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Identification of Prehistoric handaxe


Stone Tool Manufacture


Stone tools are made by removing material from a pebble or `core` until the desired shape of the core has been attained. The first flakes struck off (primary flakes) bear traces of the outer surface (cortex). Trimming flakes are then struck off to achieve the final shape, and certain edges may then be `retouched` by further removal of tiny secondary flakes.

Although the core is the main implement thus produced, the flakes themselves may well be used as knives, scrapers, etc. The toolmaker’s work will have varied in accordance with the type and amount of raw material available.


The History of Stone Tool TechnologyThe history of stone tool technology shows a sporadically increasing degree of refinement.  

  • The first recognizable tools are simply choppers and flakes made by Knocking pieces off pebbles to obtain sharp edges. The best known examples are the so- called Oldowan tools from Olduvai Gorge, Tanzania.

  • After hundreds of thousands of years, people progressed to flaking both surfaces of tool, eventually producing the symmetrical Acheulian hand-axe shape, with its finely worked sharp edges.

  • The next improvement, around 100,000 years ago, came with the introduction of the `Levalloise techniques` named after a site in a Paris suburb where the core was knapped in such a way that large flakes of predetermined size and shape could be removed.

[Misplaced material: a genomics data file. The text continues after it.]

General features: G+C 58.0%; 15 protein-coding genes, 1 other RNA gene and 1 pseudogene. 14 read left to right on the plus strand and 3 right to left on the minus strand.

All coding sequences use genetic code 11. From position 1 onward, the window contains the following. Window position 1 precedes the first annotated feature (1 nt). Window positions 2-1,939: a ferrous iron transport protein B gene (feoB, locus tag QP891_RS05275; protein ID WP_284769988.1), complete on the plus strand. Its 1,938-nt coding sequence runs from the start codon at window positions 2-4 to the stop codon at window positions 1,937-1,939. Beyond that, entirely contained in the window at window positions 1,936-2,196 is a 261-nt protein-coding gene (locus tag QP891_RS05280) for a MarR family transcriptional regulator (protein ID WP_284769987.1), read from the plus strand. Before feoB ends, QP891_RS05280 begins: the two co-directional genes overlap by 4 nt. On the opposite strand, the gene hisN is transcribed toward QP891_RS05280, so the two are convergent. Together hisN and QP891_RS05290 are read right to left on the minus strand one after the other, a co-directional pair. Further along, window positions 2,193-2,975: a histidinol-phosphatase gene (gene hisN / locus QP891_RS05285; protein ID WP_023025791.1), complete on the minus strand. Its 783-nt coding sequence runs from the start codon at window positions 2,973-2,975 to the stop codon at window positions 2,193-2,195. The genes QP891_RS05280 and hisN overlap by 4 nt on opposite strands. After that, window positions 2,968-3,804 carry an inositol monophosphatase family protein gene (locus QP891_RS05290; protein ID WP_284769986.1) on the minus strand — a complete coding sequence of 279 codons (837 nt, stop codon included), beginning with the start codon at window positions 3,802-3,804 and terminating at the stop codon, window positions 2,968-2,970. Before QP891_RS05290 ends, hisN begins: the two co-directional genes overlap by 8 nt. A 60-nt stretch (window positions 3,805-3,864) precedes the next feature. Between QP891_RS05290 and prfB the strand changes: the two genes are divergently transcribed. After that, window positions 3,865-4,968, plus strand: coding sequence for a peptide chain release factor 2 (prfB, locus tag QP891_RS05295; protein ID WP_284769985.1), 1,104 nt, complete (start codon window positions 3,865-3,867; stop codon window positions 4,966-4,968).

• The next improvement, around 35,000 years ago, with the Upper Paleolithic period, blade technology became dominant in some parts of the world. Long, parallel-sided blades were systematically removed with a punched and hammer-stone from a cylindrical core.

  • This was a great advances, not only because it produced large numbers of blanks that could be further trimmed and retouched into a wide range of specialized tools (scrapers, burins, borers), but also because it was far less wasteful of the raw material, obtaining a much greater total length of working edges than ever before from a given amount of stone. The stone itself was normally a homogeneous easily-worked type such as chert or obsidian.

  • Loren Eiseley has worked out a helpful summery of this increasing efficiency, estimated assuming the use of 500g ( 1 Ib 1 oz) of high-quality chert:

  • This trend toward greater economy reached its peak in the Mesolithic, around 10,000 years ago, with the rise to dominance of microliths, tiny stone tools many of which were probably used as barbs on composite weapons.

The types of tools found at a site can also provide clues to the site’s function: a hunting kit with projectile points might be expected in a temporary camp or a permanent settlement.

Some techniques of manufacture can be inferred from traces left on the tools, and many techniques can still be observed among the few living peoples, such as some Australian or highland of Maya./p>

There are two principal approaches to assessing what decisions the knapper made: Replication and Refitting


Stone Tool Replication: